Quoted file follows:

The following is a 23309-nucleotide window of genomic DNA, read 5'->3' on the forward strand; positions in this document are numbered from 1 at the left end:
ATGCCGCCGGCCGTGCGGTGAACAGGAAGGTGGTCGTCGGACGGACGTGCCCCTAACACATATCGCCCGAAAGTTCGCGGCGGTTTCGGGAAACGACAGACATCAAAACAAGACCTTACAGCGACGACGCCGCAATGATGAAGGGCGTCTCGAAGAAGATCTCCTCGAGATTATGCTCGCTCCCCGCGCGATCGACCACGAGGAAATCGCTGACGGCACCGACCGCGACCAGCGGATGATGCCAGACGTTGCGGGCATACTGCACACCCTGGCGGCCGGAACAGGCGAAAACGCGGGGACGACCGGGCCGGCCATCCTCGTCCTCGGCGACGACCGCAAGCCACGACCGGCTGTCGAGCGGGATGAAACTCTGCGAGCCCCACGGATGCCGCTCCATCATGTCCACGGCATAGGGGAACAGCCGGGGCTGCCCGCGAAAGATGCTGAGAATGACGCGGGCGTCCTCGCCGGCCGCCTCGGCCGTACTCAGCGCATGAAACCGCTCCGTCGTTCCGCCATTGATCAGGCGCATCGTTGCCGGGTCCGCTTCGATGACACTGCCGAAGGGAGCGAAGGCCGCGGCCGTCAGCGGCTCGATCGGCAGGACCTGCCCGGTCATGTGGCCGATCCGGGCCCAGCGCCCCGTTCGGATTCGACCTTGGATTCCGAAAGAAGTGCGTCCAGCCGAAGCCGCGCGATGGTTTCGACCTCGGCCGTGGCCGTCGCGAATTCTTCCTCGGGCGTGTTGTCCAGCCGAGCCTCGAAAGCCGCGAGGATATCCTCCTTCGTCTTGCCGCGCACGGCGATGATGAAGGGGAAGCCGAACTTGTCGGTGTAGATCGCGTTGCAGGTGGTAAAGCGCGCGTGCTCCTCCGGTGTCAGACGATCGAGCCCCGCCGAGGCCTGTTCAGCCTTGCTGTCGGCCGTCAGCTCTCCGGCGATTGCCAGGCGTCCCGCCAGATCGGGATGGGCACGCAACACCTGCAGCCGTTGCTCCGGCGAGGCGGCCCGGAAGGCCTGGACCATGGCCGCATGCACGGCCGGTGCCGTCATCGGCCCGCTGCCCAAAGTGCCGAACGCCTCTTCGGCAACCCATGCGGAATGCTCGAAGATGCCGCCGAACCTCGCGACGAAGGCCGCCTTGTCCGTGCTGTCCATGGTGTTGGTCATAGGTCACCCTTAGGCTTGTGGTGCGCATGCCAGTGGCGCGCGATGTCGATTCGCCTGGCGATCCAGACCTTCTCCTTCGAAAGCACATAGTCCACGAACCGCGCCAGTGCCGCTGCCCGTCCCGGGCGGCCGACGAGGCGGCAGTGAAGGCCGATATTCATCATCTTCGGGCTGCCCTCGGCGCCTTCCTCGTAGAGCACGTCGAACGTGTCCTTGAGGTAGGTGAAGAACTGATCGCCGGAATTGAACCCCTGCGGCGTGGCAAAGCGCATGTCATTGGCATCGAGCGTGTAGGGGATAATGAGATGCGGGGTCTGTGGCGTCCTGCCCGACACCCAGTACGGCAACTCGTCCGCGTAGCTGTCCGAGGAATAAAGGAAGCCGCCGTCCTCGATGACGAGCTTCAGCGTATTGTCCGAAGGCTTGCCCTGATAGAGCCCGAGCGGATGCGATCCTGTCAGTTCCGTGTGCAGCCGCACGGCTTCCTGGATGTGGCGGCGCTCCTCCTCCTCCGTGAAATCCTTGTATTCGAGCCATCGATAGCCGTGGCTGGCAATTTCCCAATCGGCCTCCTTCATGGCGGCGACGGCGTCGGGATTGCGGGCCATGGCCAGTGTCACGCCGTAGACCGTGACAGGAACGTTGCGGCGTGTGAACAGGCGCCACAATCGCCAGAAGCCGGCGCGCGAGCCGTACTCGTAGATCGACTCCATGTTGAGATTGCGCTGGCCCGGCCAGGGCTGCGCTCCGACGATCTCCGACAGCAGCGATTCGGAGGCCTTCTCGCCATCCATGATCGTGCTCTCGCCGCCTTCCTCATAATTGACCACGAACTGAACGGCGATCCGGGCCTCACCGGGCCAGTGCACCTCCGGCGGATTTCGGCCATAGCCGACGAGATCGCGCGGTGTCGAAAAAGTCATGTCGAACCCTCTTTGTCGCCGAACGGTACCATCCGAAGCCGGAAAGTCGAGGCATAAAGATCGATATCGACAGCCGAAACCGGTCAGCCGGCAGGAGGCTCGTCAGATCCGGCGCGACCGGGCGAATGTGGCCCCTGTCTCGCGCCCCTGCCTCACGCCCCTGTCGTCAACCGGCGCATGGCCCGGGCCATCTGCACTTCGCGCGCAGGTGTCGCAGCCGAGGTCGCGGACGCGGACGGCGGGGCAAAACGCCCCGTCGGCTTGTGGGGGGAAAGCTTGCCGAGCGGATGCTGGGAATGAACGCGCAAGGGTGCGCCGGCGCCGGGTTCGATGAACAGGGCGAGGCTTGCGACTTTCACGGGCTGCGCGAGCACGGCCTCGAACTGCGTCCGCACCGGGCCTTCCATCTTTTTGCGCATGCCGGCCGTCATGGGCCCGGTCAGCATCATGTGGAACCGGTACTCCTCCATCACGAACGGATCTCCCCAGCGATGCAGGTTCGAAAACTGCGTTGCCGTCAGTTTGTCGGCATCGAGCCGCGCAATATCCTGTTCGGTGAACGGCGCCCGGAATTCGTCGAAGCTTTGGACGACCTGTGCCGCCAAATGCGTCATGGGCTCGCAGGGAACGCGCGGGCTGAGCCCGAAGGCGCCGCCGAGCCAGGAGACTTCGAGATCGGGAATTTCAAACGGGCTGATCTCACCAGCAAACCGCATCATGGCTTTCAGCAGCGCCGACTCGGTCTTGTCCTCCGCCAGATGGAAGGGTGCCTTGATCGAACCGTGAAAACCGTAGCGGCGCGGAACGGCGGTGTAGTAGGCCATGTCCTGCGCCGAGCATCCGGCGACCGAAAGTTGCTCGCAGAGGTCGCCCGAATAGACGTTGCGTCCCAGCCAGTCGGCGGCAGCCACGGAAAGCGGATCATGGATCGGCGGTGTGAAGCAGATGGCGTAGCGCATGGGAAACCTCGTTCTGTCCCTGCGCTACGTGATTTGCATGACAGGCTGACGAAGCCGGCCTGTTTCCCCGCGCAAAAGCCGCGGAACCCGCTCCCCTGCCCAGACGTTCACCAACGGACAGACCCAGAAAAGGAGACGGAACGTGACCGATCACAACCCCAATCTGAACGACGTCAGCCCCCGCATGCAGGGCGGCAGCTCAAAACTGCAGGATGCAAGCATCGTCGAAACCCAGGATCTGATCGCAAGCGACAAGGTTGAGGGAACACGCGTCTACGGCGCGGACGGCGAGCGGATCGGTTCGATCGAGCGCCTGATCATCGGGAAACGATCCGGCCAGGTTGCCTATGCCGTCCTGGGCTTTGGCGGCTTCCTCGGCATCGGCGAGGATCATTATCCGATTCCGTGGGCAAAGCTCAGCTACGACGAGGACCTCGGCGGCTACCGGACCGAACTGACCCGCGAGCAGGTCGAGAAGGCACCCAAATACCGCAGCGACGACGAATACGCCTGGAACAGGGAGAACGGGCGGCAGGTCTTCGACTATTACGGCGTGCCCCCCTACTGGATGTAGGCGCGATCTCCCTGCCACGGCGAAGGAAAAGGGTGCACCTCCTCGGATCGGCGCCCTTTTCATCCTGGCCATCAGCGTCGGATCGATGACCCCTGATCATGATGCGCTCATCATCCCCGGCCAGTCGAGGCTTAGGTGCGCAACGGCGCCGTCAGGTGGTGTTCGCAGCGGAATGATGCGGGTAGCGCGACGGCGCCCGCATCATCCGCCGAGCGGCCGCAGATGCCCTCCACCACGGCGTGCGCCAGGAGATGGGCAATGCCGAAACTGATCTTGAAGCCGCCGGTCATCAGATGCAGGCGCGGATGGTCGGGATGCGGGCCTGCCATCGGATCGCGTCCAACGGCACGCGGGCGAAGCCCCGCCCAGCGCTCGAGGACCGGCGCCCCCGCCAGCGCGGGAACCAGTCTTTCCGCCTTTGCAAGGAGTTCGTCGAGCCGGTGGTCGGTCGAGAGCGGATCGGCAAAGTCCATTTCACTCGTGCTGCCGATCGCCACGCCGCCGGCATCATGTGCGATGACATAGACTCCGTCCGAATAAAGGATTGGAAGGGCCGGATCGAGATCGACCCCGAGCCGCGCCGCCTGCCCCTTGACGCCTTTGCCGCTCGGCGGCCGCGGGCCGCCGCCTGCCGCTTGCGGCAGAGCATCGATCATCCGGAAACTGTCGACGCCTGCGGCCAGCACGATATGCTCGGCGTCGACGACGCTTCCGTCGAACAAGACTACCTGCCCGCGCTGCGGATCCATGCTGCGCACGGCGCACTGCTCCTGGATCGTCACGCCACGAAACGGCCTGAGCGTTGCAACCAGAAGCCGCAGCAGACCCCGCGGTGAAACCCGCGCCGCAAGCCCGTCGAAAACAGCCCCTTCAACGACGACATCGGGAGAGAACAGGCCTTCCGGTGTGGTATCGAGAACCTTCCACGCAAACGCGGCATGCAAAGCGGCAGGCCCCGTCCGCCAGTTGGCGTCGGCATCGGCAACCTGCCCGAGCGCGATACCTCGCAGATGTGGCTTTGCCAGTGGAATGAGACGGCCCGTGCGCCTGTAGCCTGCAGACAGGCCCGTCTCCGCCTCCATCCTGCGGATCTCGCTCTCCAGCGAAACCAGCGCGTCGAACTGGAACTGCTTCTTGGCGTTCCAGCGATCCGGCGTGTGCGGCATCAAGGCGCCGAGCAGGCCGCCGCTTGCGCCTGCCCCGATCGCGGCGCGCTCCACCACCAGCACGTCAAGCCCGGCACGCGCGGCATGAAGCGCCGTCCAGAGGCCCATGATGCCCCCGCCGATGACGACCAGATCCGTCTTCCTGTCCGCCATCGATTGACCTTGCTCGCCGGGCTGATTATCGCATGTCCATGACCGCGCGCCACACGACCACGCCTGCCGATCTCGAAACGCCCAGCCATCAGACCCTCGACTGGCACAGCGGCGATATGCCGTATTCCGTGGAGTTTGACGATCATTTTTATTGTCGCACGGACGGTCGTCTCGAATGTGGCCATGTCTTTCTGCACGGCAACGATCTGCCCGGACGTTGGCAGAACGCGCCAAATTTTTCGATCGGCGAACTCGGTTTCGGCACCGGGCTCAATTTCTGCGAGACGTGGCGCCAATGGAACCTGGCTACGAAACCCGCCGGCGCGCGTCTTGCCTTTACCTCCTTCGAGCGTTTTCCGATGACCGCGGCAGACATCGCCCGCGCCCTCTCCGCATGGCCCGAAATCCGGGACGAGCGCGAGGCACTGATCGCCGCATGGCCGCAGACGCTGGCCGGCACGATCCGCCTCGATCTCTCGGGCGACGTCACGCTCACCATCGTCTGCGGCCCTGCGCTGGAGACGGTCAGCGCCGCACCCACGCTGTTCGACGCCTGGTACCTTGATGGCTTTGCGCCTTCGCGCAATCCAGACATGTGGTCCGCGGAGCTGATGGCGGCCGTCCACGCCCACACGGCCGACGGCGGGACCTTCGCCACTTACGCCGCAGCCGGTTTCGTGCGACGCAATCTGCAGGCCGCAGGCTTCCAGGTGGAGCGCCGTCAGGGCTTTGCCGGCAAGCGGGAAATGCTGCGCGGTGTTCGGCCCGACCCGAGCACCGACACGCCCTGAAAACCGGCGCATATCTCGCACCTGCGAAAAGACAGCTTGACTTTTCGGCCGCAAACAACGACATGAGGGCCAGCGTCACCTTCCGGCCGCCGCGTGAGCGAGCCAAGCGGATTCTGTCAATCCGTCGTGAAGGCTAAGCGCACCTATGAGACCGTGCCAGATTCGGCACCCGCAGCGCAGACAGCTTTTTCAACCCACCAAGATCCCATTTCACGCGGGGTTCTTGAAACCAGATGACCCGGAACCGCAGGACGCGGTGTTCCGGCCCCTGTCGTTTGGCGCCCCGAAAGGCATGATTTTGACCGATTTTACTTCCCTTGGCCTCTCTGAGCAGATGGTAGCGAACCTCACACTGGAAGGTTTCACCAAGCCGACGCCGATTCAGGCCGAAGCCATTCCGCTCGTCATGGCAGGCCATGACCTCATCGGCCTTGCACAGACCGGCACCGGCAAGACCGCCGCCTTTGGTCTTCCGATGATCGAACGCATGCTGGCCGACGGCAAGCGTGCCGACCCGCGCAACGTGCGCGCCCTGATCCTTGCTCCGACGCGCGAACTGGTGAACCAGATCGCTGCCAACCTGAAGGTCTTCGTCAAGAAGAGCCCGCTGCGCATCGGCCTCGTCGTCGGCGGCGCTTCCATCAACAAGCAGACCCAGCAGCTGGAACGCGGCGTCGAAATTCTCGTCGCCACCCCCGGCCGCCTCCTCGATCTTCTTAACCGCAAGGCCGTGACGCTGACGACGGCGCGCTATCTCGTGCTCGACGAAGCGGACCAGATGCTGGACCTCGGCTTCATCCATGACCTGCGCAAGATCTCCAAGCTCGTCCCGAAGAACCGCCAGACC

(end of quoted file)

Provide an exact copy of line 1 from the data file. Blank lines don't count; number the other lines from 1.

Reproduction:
The following is a 23309-nucleotide window of genomic DNA, read 5'->3' on the forward strand; positions in this document are numbered from 1 at the left end: